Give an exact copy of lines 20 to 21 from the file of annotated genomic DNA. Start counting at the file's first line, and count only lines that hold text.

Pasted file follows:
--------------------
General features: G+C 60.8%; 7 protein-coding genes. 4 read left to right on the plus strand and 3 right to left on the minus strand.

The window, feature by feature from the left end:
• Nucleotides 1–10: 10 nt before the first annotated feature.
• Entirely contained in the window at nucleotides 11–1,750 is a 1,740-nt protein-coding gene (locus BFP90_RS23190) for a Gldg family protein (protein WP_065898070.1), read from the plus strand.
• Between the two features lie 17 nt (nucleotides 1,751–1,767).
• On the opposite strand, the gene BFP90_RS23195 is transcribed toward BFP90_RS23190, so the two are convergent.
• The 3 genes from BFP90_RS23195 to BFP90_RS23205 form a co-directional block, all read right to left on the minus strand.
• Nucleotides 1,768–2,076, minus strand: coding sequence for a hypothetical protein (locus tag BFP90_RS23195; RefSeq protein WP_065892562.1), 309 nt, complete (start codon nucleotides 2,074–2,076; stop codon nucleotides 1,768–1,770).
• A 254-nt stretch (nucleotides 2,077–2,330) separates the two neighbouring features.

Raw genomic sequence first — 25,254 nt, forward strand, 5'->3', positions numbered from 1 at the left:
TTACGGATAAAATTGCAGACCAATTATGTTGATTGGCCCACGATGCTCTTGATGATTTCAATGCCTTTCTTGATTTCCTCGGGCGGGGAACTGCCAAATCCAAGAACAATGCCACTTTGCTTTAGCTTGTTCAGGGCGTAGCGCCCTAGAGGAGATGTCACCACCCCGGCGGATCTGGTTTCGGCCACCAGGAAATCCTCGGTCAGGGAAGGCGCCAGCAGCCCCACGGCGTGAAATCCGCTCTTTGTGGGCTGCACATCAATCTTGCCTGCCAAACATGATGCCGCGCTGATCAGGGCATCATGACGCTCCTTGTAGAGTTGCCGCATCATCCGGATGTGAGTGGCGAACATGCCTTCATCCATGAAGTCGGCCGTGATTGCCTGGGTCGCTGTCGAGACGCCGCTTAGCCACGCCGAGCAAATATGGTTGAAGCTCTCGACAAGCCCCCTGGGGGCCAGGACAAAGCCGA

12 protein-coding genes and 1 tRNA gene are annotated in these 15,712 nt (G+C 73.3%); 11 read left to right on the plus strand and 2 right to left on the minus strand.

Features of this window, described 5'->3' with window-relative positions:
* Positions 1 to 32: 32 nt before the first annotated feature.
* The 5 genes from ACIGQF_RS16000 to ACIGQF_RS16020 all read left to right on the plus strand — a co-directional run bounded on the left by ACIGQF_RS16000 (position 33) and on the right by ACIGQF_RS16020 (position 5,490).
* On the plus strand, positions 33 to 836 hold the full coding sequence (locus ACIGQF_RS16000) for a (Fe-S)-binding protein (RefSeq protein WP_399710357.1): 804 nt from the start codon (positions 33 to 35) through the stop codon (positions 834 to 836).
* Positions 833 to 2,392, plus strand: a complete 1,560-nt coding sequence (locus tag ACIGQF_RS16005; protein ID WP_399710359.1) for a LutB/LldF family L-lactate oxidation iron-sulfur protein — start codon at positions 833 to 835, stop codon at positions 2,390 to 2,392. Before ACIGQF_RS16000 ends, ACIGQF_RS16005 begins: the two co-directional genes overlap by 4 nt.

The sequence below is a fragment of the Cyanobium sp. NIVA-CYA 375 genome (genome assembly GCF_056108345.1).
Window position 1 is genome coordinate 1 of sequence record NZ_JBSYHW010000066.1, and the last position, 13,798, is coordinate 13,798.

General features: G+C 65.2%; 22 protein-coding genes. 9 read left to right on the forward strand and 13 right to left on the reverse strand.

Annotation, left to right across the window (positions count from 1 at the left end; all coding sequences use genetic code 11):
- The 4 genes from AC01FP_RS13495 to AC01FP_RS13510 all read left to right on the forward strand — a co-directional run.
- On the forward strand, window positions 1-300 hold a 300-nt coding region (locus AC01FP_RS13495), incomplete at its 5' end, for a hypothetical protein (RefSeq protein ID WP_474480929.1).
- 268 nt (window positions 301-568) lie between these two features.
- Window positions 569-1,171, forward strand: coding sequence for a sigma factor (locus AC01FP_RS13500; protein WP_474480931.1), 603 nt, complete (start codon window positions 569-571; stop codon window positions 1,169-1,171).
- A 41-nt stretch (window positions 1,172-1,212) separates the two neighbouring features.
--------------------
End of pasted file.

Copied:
General features: G+C 65.2%; 22 protein-coding genes. 9 read left to right on the forward strand and 13 right to left on the reverse strand.

Annotation, left to right across the window (positions count from 1 at the left end; all coding sequences use genetic code 11):